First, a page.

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Cocktail Musings: A Certain House Revisited

Cocktail Musings: A Certain House Revisited

In my last post, I mentioned that it was the start of Pisces season, a sign that happens to occupy the place in my personal birth chart that helps me to understand the feeling of being home, and so I have found myself preoccupied with these ideas throughout this past week. Many of us move multiple times over the course of our lives and, as a result, we often understand the idea of home as being related to a particular house at a certain stage of our lives. Each time we move, it’s not exactly as though we’re starting over, although we sometimes say that, but more that we are adding on another layer to a base that is already rich with experience. When I think of my childhood houses, I recognize how foundational they were for my understanding of home, especially in terms of teaching me certain things that I wanted to carry forward, as well as others that I knew I had to leave behind. When I consider the two homes that I attempted to bring into being for my own family, first when they were young and then again later after my parents had died, I know that I did both well in many ways, but missed the mark in others. I am certain that these opposites are playing out in the homes my children are currently creating. I radically changed my own concept of home just over six years ago when I ventured out alone for the first time ever, not to start over but to make a necessary change that filled me with a combination of terror, sadness, and hope, often in unequal parts. Over time, I learned that it was possible to keep many of the things that mattered so much to me and still take my life in a direction that was different, so long as I remained fundamentally who I had always been. What couldn’t quite remain intact, however, was the idea of home that I had created for my children. I had toppled that, and because I was well aware of the pain that I had caused, I have tried to rebuild on our original foundation, albeit in ways that were small and very different. In my case, home could not yet be found in a house, but I have longed for the day when I could provide that sense again.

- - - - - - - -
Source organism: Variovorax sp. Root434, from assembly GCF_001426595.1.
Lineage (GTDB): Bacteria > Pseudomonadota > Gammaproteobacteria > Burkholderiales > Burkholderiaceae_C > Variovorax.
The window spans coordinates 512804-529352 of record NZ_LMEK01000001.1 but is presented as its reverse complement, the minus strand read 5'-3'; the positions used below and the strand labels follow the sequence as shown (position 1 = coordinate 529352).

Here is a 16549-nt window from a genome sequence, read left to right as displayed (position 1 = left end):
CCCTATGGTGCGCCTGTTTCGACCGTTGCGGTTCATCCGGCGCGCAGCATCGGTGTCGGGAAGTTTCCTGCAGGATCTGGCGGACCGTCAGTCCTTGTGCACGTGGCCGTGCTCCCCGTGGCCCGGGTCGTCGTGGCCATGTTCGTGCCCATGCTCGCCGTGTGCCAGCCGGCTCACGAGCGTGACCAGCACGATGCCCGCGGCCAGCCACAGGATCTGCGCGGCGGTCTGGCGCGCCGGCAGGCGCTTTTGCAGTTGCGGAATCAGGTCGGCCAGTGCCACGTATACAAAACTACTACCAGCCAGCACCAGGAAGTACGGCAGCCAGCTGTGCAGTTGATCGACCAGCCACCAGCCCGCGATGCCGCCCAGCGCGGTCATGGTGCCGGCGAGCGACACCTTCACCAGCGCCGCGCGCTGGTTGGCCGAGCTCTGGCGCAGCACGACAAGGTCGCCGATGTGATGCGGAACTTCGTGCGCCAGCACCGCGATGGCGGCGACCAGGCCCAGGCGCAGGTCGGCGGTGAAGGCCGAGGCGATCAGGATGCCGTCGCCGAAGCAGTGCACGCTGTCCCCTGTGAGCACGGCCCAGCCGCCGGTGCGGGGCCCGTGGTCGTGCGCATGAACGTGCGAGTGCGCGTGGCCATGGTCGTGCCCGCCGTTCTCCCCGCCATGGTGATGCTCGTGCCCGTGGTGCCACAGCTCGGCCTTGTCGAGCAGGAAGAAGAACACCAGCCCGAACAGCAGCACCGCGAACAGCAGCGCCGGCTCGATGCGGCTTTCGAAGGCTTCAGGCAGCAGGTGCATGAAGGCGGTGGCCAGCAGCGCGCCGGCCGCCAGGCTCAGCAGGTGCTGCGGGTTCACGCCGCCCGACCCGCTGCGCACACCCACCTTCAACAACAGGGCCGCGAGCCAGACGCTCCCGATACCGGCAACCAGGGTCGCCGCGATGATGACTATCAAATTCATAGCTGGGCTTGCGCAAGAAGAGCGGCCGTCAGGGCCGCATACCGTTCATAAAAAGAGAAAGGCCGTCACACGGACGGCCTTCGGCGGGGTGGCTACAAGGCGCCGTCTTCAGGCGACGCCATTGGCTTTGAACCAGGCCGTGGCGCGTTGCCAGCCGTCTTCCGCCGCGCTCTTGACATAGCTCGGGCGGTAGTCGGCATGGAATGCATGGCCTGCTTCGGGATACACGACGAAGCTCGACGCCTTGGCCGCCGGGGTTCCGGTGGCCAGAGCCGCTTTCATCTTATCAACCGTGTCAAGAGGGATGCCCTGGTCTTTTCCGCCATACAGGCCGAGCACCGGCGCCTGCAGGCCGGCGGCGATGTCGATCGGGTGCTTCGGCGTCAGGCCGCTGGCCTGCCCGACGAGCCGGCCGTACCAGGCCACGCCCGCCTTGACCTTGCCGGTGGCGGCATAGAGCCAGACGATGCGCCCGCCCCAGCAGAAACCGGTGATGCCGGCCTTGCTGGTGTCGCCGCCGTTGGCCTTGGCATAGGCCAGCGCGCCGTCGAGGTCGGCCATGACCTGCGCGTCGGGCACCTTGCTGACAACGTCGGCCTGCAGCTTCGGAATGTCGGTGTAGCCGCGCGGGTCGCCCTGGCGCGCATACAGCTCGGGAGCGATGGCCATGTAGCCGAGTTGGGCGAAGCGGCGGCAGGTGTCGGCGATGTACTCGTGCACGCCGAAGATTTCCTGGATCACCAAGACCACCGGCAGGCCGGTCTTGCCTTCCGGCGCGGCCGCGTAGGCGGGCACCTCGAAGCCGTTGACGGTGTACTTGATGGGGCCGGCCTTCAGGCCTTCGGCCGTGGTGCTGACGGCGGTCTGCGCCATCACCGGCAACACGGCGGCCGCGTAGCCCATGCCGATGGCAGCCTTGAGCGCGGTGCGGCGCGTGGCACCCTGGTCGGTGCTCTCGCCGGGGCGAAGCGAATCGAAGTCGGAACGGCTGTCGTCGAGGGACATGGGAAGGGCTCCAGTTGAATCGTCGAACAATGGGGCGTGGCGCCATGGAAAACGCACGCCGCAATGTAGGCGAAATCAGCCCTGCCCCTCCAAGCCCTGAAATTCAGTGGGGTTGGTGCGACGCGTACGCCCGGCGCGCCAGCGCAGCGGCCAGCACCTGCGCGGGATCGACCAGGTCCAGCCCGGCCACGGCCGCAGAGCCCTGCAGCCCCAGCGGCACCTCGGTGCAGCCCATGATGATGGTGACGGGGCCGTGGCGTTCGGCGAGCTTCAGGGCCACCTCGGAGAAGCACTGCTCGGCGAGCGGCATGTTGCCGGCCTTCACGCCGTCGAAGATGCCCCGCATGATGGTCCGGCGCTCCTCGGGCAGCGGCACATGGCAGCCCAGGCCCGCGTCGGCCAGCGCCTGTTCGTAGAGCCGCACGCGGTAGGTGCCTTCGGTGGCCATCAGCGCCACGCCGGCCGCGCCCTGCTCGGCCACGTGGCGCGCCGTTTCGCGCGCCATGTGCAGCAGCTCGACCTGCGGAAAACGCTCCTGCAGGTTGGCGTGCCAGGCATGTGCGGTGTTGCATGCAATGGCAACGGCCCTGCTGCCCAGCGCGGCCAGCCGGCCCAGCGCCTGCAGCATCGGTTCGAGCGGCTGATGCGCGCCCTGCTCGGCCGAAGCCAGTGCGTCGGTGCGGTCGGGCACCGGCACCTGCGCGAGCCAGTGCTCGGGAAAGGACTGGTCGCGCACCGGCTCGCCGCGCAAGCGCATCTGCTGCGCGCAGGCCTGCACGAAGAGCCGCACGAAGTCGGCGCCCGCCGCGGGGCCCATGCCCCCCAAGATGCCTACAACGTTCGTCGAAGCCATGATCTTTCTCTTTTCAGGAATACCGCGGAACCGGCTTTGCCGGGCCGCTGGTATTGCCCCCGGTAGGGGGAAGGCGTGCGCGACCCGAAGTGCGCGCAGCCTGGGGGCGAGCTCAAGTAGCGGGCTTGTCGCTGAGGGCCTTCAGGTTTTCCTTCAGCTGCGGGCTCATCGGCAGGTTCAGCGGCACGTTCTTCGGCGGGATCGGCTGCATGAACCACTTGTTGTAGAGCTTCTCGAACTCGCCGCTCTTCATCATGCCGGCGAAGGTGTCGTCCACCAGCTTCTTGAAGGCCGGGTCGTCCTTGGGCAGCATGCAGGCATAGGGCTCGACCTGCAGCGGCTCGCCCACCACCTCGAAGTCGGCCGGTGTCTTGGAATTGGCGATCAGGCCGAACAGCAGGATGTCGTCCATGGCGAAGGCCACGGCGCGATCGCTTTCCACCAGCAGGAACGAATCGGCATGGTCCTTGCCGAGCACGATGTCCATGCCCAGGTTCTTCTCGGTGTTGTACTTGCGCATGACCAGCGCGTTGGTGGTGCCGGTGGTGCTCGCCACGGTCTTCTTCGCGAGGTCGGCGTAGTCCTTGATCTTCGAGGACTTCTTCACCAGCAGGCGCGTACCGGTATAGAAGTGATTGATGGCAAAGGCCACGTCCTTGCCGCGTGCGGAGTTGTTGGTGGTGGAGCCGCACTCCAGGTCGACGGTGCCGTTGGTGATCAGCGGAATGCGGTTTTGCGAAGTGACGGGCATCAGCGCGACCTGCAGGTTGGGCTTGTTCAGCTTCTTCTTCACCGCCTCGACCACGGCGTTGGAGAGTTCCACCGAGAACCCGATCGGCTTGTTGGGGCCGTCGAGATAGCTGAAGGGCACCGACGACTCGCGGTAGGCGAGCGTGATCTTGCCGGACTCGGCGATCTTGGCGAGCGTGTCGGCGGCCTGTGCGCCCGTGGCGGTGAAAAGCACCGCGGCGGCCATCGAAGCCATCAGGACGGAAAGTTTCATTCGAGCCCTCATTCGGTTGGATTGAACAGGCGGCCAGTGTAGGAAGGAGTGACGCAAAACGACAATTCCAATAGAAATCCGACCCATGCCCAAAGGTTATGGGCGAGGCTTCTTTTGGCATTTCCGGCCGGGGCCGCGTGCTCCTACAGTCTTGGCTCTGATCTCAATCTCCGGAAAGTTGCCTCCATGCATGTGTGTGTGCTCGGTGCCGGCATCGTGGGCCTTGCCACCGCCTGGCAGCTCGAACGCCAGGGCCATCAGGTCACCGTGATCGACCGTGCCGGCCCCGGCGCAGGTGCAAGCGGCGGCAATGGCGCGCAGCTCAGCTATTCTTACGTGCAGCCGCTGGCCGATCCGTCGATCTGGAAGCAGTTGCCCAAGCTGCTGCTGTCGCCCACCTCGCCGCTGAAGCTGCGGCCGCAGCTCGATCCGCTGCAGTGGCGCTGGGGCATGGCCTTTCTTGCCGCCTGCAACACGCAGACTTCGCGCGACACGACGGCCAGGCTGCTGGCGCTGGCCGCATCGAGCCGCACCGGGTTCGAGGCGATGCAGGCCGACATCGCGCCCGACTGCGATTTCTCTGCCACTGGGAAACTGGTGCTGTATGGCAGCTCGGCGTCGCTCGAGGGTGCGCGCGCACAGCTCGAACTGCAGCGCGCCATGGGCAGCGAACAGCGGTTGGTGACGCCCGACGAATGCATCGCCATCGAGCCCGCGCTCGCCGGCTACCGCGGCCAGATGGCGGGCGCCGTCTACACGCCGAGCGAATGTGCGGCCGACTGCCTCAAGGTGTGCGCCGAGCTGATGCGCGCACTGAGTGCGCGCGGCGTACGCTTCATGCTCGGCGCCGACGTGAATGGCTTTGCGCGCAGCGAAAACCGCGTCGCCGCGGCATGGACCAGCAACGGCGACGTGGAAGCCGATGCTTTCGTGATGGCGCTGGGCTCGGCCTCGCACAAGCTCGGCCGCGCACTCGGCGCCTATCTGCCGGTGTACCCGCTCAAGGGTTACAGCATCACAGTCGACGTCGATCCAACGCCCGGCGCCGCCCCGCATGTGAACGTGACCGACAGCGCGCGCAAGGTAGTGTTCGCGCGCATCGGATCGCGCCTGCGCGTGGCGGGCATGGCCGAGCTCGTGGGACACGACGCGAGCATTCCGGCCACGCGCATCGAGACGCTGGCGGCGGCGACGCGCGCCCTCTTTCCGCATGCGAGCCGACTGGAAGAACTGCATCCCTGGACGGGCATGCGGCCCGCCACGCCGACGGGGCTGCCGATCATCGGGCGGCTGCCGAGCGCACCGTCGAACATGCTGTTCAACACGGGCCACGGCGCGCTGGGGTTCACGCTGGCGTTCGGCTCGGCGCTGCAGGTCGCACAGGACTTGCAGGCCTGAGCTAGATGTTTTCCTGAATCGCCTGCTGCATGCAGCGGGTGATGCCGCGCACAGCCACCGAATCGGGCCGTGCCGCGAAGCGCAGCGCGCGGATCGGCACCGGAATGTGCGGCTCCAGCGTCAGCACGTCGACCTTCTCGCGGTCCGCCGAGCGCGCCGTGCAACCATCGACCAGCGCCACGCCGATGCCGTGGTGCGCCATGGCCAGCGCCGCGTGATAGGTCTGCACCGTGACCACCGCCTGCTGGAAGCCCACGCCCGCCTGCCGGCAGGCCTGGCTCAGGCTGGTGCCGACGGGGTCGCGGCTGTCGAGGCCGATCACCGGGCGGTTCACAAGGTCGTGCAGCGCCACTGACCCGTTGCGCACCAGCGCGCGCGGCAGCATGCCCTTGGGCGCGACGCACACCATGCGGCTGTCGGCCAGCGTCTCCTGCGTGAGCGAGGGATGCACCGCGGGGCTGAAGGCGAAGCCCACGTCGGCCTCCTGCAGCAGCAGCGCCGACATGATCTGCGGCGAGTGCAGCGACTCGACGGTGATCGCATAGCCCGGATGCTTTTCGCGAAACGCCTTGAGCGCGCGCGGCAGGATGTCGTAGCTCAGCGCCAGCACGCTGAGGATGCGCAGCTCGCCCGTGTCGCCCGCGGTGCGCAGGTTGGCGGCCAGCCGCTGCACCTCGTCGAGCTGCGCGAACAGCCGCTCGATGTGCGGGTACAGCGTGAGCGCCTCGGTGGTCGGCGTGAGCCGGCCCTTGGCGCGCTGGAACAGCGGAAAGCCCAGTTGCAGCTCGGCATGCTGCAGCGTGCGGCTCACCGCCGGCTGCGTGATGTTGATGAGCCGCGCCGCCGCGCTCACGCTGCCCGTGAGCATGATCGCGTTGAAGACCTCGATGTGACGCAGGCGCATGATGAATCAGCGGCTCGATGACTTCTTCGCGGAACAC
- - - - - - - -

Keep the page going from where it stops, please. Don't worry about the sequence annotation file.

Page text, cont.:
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Poetry in a Glass: In Absentia

Poetry in a Glass: In Absentia

I first learned about Wallace Stevens in a grad school class where the assignment was to select one of his poems to explicate. I deliberately chose “Sunday Morning” because it was difficult, and I wanted a challenge, and I certainly was not disappointed in the least. Stevens is a perfect example of a Modernist poet who wrote about the world in an intellectual, impersonal, and objective manner. His vocabulary was tremendous, his attention to even the slightest detail was incredibly precise, and

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